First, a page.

This course will develop the foundations of quality and process improvement that lead to higher levels of efficacy, efficiency and effectiveness in health organizations and programs. This course will explore the basis of Quality Improvement (QI) consisting of systematic and continuous actions that lead to measurable improvement in health care services and the health status of targeted patient groups. The methodology of the course will begin with “how things are done now,” considering health care performance as defined by an organization's efficiency and outcome of care, and level of patient satisfaction. Quality is directly linked to an organization's service delivery approach or underlying systems of care throughout the continuum of care. The student will understand that to achieve a different level of performance (i.e., results) and improve quality and efficacy, an organization's current system needs to change. Lastly, this course will focus on a successful QI culture that incorporates the following four key principles: QI work as systems and processes; Focus on patients and community groups, especially rural areas; Focus on being part of the team, and Focus on use of the data and analyses of information.

Credit Hours: 3                   Semester: Fall

This course focuses on learning key concepts and techniques related to healthcare reimbursement, employed provider contracting and operational budgeting. This knowledge will be applied to case-based lesson modules. Course content is divided into three sections: value and reimbursement, employed provider contracting and operational budgeting. Traditional and emerging payment models and compensation models for employed physicians will be discussed in depth from the provider perspective. Different techniques and their uses in operational budgeting will be covered. 

This course offers an introduction to strategic planning and management in health services organizations. Processes and formats employed in strategic planning and marketing are presented and applied in case studies and a final project. Elements of market assessment, environmental analysis and strategy development are presented and applied to course practices.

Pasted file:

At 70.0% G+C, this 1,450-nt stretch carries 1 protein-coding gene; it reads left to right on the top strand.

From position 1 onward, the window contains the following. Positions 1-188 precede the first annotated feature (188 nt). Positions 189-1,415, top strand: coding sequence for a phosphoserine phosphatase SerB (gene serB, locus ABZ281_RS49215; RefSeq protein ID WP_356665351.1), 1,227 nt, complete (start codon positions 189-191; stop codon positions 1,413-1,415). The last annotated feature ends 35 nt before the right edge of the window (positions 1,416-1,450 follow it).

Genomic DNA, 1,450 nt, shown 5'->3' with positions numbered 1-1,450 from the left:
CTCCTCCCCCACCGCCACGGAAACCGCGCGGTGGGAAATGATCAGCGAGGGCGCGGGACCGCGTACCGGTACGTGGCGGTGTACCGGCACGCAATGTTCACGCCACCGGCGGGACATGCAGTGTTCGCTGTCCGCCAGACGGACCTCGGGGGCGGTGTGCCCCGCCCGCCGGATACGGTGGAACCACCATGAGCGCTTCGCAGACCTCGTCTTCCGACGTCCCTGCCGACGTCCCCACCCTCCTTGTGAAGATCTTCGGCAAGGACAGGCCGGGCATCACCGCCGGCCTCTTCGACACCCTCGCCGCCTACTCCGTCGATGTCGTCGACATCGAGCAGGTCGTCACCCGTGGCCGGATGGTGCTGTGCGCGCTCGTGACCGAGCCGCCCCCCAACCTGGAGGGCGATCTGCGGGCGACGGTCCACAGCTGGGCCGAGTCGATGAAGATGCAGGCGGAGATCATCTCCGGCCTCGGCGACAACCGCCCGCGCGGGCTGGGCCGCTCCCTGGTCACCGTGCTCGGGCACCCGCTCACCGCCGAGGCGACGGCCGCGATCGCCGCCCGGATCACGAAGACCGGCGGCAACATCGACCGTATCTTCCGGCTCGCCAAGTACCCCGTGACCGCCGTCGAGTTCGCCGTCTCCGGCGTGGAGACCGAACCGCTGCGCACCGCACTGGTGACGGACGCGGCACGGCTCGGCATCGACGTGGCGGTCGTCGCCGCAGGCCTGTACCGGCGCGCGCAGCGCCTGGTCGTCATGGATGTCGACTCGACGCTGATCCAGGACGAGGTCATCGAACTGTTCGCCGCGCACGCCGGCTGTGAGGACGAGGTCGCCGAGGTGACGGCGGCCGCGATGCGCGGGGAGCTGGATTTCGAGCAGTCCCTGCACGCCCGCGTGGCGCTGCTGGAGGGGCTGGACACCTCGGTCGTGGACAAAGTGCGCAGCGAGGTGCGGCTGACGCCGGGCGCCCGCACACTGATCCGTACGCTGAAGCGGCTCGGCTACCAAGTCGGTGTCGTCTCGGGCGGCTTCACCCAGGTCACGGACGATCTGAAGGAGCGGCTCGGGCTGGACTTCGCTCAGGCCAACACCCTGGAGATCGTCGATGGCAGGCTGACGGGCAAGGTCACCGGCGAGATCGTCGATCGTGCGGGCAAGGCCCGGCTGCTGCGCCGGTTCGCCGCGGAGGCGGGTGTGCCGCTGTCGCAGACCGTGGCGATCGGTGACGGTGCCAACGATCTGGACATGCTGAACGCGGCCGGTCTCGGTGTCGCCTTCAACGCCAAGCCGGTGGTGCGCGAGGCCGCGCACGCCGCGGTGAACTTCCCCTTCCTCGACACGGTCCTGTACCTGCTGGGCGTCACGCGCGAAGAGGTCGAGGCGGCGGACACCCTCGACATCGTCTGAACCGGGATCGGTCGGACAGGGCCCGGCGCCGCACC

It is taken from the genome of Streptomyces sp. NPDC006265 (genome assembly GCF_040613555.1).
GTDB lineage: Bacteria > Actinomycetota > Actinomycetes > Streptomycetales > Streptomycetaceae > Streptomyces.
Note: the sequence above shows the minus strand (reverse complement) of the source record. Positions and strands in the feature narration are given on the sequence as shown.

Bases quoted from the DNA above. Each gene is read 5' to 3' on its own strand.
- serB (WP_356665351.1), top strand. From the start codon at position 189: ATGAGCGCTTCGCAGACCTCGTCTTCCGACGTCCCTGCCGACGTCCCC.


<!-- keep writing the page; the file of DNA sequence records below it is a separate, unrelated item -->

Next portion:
Given the integration of data, community needs and regulation and policy, this course incorporates the elements of healthcare, public health, health information technology and the health insurance sub-industries to develop a framework and analytic methods to improve efficiency, effectiveness and efficacy of the health industry as a whole.  

The course will establish an analytic framework, based on data from patients, populations, processes and profitability (4 P's of Health Analytics) utilizing industry, healthcare enterprise and community health data with appropriate tools, methods and approaches to answer community health needs and status, operational, financial and healthcare delivery outcomes questions to support leadership decisions. The course will also include an integrated platform of appropriate analytical and predictive/estimation methods, tools and techniques for enhanced decision making at the strategic and operational levels of the health enterprise for enhanced health status and improved health outcomes of communities served.